Nightmare Magazine




Author Spotlight: Vajra Chandrasekera

Tell us about “The Sill and the Dike.” What inspired you to write it?

I wanted to write about a particular time and place, but in a short story you don’t have space to actually explain the history and if it’s not one of the handful of historical contexts you can generally expect a broad anglophone readership to be familiar with, then you might as well write it as an SFnal secondary-world fantasy. So I did.

The main character in “The Sill and the Dike” refers to the invaders as “aliens,” but this piece seems more historical than science fictional. Are you deliberately playing with readers’ heads a bit here?

My answer to the previous question kind of gets at this too—I think more than anything else this is me trying to figure out how to write this kind of story without turning it into something very different. That said, it is quite literally an alien invasion! It’s just set in the mid-1600s when alien invasions were commonplace. I’ve always considered the SFnal trope of the alien invasion as a fairly direct reference to that history in the first place, so in a sense this just closes the circle.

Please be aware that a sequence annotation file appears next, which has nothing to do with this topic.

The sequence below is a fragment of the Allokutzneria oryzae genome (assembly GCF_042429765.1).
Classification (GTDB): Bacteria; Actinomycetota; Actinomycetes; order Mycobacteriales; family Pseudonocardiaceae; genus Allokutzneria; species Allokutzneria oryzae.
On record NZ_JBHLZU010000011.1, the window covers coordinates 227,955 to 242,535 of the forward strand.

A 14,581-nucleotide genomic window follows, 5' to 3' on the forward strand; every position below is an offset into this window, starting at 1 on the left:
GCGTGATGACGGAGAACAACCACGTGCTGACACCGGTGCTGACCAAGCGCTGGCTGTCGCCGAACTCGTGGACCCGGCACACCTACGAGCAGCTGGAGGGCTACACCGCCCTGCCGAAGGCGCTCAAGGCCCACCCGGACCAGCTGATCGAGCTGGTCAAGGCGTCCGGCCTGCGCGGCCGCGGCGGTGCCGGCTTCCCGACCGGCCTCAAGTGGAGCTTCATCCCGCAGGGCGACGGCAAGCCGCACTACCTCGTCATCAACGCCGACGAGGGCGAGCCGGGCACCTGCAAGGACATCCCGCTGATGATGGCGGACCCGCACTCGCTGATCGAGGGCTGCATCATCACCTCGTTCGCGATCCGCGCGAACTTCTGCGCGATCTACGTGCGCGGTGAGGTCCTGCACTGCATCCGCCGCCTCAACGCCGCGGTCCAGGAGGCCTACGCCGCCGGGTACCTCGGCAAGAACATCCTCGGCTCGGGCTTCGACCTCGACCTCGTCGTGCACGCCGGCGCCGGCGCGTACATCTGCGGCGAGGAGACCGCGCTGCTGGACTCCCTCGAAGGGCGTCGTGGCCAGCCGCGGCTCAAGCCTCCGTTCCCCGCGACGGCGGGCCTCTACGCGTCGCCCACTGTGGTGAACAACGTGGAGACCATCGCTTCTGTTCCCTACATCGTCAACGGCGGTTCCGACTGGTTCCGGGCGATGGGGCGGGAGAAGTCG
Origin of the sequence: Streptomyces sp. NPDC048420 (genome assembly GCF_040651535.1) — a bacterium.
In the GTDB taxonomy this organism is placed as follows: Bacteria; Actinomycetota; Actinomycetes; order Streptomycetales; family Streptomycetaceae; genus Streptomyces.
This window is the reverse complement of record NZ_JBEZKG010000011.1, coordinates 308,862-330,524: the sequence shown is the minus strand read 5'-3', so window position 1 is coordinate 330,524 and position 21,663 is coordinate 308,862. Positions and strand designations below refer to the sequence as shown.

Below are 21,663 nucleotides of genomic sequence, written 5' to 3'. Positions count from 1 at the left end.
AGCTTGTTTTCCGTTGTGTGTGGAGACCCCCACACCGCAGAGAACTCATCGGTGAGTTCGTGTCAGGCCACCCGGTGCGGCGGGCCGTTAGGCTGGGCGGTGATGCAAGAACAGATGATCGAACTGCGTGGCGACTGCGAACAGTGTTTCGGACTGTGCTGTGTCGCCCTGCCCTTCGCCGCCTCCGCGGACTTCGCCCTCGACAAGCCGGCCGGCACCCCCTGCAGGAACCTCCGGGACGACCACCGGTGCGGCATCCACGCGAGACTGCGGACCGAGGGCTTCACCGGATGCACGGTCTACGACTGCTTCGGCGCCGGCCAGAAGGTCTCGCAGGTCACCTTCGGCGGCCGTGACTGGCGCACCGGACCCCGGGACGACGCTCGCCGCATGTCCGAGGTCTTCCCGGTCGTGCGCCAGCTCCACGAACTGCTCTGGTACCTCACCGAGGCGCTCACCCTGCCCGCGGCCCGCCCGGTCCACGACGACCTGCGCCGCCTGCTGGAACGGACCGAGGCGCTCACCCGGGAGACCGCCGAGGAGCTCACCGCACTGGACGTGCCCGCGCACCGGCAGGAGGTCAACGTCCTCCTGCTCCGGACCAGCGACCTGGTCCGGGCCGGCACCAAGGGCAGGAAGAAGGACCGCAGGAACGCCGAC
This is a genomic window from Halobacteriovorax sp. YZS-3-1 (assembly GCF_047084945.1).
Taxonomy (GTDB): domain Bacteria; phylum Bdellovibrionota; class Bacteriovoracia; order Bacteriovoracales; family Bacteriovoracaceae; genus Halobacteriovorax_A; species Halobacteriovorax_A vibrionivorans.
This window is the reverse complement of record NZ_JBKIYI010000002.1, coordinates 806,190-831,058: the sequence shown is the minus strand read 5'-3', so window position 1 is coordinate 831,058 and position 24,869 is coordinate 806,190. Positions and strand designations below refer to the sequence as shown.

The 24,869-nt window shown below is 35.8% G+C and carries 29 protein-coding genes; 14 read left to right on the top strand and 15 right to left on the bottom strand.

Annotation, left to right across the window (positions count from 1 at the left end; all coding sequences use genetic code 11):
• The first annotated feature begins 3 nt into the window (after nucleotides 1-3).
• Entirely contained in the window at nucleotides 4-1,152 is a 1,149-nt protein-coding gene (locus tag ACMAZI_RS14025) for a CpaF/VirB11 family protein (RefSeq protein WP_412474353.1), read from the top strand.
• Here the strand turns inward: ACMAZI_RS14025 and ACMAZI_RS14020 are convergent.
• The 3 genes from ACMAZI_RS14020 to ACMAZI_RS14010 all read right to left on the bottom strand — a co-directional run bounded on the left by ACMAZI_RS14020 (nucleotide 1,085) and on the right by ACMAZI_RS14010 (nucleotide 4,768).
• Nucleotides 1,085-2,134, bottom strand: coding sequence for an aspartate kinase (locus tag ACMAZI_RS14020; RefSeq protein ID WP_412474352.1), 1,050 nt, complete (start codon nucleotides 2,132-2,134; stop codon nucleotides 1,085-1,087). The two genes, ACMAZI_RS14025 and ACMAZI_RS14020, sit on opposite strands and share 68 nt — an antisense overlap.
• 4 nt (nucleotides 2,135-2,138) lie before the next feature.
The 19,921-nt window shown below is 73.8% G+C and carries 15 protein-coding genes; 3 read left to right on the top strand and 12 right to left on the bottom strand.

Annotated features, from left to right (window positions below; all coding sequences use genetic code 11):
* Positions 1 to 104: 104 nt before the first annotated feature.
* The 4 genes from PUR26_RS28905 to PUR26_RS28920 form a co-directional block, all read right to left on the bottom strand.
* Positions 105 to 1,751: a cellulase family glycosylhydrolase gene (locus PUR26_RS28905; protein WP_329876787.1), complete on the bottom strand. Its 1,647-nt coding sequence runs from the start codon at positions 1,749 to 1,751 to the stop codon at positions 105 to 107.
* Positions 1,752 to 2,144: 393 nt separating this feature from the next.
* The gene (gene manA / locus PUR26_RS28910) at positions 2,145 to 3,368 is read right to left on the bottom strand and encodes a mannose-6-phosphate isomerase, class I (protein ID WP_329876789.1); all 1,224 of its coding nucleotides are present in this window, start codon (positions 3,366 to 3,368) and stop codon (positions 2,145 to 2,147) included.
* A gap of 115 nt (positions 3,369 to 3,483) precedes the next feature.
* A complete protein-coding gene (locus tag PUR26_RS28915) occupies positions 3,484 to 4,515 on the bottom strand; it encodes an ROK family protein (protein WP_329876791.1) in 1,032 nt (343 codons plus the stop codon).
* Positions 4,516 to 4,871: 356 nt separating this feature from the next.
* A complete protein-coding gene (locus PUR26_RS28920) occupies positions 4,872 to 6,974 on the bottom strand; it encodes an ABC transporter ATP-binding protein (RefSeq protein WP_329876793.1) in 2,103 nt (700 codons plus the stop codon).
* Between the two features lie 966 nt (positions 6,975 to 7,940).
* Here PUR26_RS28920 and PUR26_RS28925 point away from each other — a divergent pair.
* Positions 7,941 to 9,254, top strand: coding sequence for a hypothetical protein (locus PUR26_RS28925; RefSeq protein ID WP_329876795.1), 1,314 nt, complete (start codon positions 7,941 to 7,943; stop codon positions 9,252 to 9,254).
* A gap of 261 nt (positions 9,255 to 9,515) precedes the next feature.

What are you working on these days? Any upcoming publications or exciting projects you’d like to tell readers about?

I’ve just had a very busy couple of months with a lot of new stuff coming out at once, including my first interactive fiction story in sub-Q! You can find that and all sorts of other stuff at

Were you frightened by ghost stories as a child? What’s the scariest one you can remember?

I did take the invisible world very literally as a child, and yes, it was terrifyingly crowded with ghosts and gods, spirits and demons. Still, the worst stories were always the true stories—when someone’s possessed, killed by demons, cursed with black magic, that sort of thing. When I was very young that sort of thing was frightening because it represented a breakdown of the logic of the world. A worldbuilding incompatibility that cast doubt on the author’s grasp of the narrative, as it were. Eventually I grew up and saw the invisible world as a rhetorical device to avoid ever talking about violence, cruelty, and responsibility, and that didn’t make it any better. That’s just another way that the world breaks down. The scariest story is never the colourful demon, but the hidden grey thing behind it.

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Lisa Nohealani Morton

Lisa Nohealani Morton

Born and raised in Honolulu, Lisa Nohealani Morton lives in Washington, DC. By day she is a mild-mannered database wrangler, computer programmer, and all-around data geek, and by night she writes science fiction, fantasy, and combinations of the two. Her short fiction has appeared in publications such as Lightspeed, Daily Science Fiction, and the anthology Hellebore and Rue. She can be found on Twitter as @lnmorton.